Integration ignites IC packaging trends
Despite a year of lackluster growth, wireless communications customers are still in the driver's seat when it comes to pushing for advanced packaging technologies that play into their requirements for smaller, lighter, more affordable products.
Performance, reliability, and cost have influenced any number of new designs, spawned options such as die stacking or systems-in-a-package (SiP), and pulled test functions into the assembly process in an effort to improve yields and lower manufacturing overhead.
"Packaging continues to become more application-specific, with a number of technology trends gaining momentum that deliver optimal performance at the lowest cost," said Scott Jewler, senior vice president of the Assembly Business Unit at Amkor Technology Inc., Chandler, Ariz.
Advanced packaging also continues to call for new equipment and processes, causing integrated device manufacturers (IDMs) to outsource a greater percentage of their packaging and testing needs to semiconductor assembly and test services (SATS) providers.
The higher margins typically associated with newer packages are expected to drive up revenue for SATS providers 10% to 17% this year, according to analysts' estimates, with most of the growth coming in the second half of this year. In 2002, SATS providers accounted for $8.4 billion of the total $26.7 billion global market for packaging test and assembly.
"We have package proliferation," said Jim Walker, principal analyst for semiconductor packaging and assembly at Gartner Dataquest, San Jose. "Many IDMs don't want to tool and expend capital to build all these newer packages, so they're being outsourced on a higher-percent basis than the older packages."
Hitachi Semiconductor (America) Inc., San Jose, expects to outsource more packaging operations this year "because some existing products aren't efficient for in-house production and some of the new products may not be profitable when produced in-house," said Toshihiko Sato, department manager for the Test & Packaging Technology Division, S&IC, of Hitachi Ltd.
Others, like nonvolatile-memory specialist Silicon Storage Technology Inc. (SST), Sunnyvale, Calif., have already outsourced nearly all of their packaging assembly and test business.
The trend is forcing SATS providers to increase their capital outlay by an average annual rate of 15% to 20% to meet required investments for lead-frame, flip-chip, SiP, and stacked packages as well as in-strip test and fine-pitch assemblies. In some cases, more sophisticated devices have driven the cost of test systems as high as $3.5 million, from about $1.5 million two years ago, according to Ralph Duceour, president and chief executive of Advanced Interconnect Technologies Inc. (AIT), Pleasanton, Calif.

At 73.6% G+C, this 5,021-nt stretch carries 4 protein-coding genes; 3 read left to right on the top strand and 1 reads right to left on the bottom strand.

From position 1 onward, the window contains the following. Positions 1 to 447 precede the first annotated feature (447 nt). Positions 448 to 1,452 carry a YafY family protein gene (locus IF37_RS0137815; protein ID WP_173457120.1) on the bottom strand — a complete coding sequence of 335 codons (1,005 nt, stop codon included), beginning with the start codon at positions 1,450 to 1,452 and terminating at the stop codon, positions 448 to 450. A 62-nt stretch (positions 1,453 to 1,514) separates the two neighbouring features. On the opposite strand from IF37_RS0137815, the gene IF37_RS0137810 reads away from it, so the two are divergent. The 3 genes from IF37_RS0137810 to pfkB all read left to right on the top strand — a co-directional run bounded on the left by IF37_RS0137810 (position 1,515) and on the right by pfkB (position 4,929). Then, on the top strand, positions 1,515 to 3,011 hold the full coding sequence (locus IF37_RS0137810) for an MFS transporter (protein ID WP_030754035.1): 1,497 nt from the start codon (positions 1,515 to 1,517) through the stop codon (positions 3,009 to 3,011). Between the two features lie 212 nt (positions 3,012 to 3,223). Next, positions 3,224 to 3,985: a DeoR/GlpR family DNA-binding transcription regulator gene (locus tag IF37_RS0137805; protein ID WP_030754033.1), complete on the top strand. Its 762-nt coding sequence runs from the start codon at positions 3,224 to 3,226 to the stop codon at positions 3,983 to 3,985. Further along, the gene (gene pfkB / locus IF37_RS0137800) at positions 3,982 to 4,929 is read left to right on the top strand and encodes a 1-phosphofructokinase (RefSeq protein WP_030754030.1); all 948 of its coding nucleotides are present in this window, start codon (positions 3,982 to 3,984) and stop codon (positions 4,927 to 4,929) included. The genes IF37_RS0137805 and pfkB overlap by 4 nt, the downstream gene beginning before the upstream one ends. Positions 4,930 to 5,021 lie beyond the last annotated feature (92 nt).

Some of the packaging industry's investments will be spent in the growing China region, although companies are scrutinizing business opportunities and customer demand more closely before moving into the country.
Andy Qin, an analyst at iSuppli Corp. in Guangzhou, China, said the government continues to support the development of a semiconductor market. Packaging revenue represented 80% of China's entire IC industry in 2001, and Qin forecasts 26.2% growth for the country's semiconductor packaging industry in 2003.
The move to any new package architecture often results in a number of cost and performance trade-offs. The wireless communications industry is trying to reap the best of both worlds by moving to SiP devices, which offer ever higher levels of integration.
Emerging as a standard for wireless handsets, the integration of multiple components inside traditional chip-scale packages meets the real estate and performance requirements of new wireless protocols like 2.5G and 3G.
"Such technologies hold great promise in that they leverage the industry's robust packaging process technology portfolio to enable integration of both active and passive functionality into an IC package without the complexity associated with alternative system-on-chip solutions," said B.J. Han, chief technology officer for Singapore-based ST Assembly Test Services Ltd. (STATS).
Such stacked-die techniques are working their way into a variety of applications, according to Han, including handhelds, consumer electronics, and PCs that require some integration of memory and logic, mixed-signal, or baseband/RF.
"We're seeing system-integrated packaging where people are stacking two or three die in a package," said Frank Ramsay, director of ASIC marketing at Toshiba America Electronic Components Inc., San Jose. Packaging is becoming more complicated, particularly for cell phones, which need flash memory and logic chips in a single package, according to Ramsay.
"It's more cost-effective, if there are high volumes, to put two die in a package rather than make one more-complex die with embedded flash technology," he said.
Two of the key obstacles with which die stacking has confronted designers are die and wafer handling and the maintenance of thermal levels. This is becoming particularly apparent in the mobile computing industry, where many communications devices are no more than an inch thick and are designed to fit in the palm of your hand.
"When you start stacking silicon, you have to thin the die down, so handling thin die and thin wafers is a challenge--especially for 300mm wafers because they are ground down to 60 to 100 microns," said Gartner Dataquest's Walker. "Plus, as you integrate more functions on the die, it requires closer bond tabs and this requires a new generation of equipment."
Though it has outsourced its package and test operations, SST has developed in-house a Micro Package for flash memory products. Measuring just 4 x 6mm, the Micro Package offers the same 0.5mm contact pitch and pinouts from 1 to 32 Mbits, allowing customers to use the same package for multiple densities of flash.